Other Free Encyclopedias » Animal Life Resource » Amphibians » New Zealand Frogs: Leiopelmatidae - Physical Characteristics, Behavior And Reproduction, New Zealand Frogs And People, Conservation Status, Hamilton's Frog (leiopelma Hamiltoni): Species Accounts - GEOGRAPHIC RANGE, HABITAT, DIET

New Zealand Frogs: Leiopelmatidae - New Zealand Frogs And People

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As people have developed the land in New Zealand, these frogs have had to survive in smaller and smaller areas. Strict laws are now in place to protect the frogs and the places they live.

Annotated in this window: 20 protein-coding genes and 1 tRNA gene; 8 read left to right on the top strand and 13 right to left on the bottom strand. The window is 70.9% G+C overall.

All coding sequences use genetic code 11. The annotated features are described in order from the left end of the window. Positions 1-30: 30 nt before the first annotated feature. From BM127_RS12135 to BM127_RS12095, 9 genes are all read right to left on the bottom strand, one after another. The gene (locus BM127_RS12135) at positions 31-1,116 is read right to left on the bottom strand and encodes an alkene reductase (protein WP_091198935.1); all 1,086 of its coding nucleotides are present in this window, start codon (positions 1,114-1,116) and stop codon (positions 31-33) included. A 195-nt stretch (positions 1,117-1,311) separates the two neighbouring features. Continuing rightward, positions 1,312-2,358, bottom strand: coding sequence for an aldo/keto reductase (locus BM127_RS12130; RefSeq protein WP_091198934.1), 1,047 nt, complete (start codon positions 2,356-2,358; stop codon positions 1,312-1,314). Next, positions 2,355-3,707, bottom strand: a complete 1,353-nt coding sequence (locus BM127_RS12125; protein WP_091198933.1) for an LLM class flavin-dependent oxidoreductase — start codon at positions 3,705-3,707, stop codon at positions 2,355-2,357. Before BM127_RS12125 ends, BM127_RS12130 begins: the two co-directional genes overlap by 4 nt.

Scientists are especially interested in New Zealand frogs because they have some very primitive features, including extra backbones and muscles that are designed to move tails. Since the frogs have no tails, scientists believe the tail-wagging muscles are left over from long-extinct ancestors of these species. The only other living frogs with these features are frogs of the family Ascaphidae. The extra backbones are also seen in fossils from the first frogs to live on Earth. The fossils date back to about 150 million years ago, which means the frogs shared the planet with dinosaurs.

New Zealand Frogs: Leiopelmatidae - Conservation Status [next] [back] New Zealand Frogs: Leiopelmatidae - Behavior And Reproduction

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